This 1940s/50s “See a pin and put it up” box was a bit of vintage cuteness priced at $6.79. But the resale value is pretty negligible. Even as a freebie, this might not be worth trying to sell online. So, sadly a no go.
Did I Buy Anything?
Well yes. My favorite is this small pressed glass trinket/ring box with an English hallmarked sterling silver top. Love finding this kind of thing! It’s marked for silver maker William Devenport and assayed in Birmingham in 1921. It was tarnished and I couldn’t get the top off in the store, but I knew a hot water bath would loosen the top and a silver wipe would take care of the rest. And it did! Such a sweet old thing.
Okay, this very tarnished silver-over-copper brandy snifter trophy by Sheridan was a bit of folly on my part, mostly because it was overpriced, still I thought it was a bit of fun. Likely from a college debate club. And did you notice1969?
Such a groovy time! (And yes, I was around in 1969, but not this old.)
I am taking off the worst of the tarnish to assess condition (tarnish hides scratches) but will not make it pristine. This will make a delightful quirky vase or just a cool piece on a bookshelf, very dark academia!
I haven’t been buying as much pottery and ceramics lately but I thought this small (unsigned) pottery vase in cream, mossy greens and blues was handsome and could work in many decor styles–boho, contemporary, coastal, etc.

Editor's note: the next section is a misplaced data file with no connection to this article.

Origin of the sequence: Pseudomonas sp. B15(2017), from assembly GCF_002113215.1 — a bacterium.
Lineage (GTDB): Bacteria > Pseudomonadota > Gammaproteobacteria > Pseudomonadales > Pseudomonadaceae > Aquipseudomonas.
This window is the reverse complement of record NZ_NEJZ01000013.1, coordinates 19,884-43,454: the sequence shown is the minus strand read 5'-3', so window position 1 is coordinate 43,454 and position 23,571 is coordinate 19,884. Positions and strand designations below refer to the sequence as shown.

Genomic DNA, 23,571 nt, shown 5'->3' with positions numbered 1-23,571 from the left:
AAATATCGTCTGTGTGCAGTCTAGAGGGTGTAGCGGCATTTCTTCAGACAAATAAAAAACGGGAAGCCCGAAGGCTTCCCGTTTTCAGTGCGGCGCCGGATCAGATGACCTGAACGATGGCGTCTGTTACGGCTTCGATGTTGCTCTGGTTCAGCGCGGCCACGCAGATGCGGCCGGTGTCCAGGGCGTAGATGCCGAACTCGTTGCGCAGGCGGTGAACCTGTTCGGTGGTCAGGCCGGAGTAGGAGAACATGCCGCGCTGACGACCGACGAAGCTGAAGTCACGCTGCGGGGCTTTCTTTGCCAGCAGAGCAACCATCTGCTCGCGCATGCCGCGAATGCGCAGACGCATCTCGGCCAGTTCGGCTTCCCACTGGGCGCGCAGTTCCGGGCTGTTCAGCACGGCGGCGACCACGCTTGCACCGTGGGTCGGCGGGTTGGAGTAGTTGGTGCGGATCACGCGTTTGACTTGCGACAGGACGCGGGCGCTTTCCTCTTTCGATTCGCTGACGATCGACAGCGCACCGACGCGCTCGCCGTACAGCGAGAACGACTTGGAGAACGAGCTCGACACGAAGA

Pottery is actually one of my favorite categories, but it hasn’t been selling quickly for me lately.
So three trips in total–90 minutes spent–and just three things purchased. Really not a great return on the effort I put into it, but I did enjoy myself nonetheless! Love the hunt. I envy those folks that fill up their cart every visit to a thrift or antique store, still I find enough to keep my biz ticking over.
Here are sales from the last 10 days or so. An eclectic mix to say the least. They represent finds from Goodwill (6), an estate sale (1), a flea market (1), a friend gift (1), ebay (1), Fabmo (1) and Shopgoodwill (1).
My most lucrative recent sale was the Kosta Boda “Brain” sculpture. I spotted that on an end cap at Goodwill and it just felt like something good. Weird, but good. After I got it home I found a Kosta Boda acid mark underneath the head. Good sign. Turns out it was worth a bit. Paid $6.29, sold for $350.
Some of these had been in my store for years (like the Paris painting and the fabric), while others were snapped up in a couple of days (like the promo cars and the Aldomartins sweater).
I’ll close for now wishing you happy hunting wherever you live,
I’ve seen bronzed baby booties at Goodwill. They always ask so much. I like drip glazed pottery. You sure did well picking that “Brain” up!
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Hi Lisa. Yup…I’m not sure why Goodwill thinks those baby booties are valuable!! That brain thing was one of my best GW finds. I had no idea it was worth so much when I bought it but I was later doing a happy dance at home!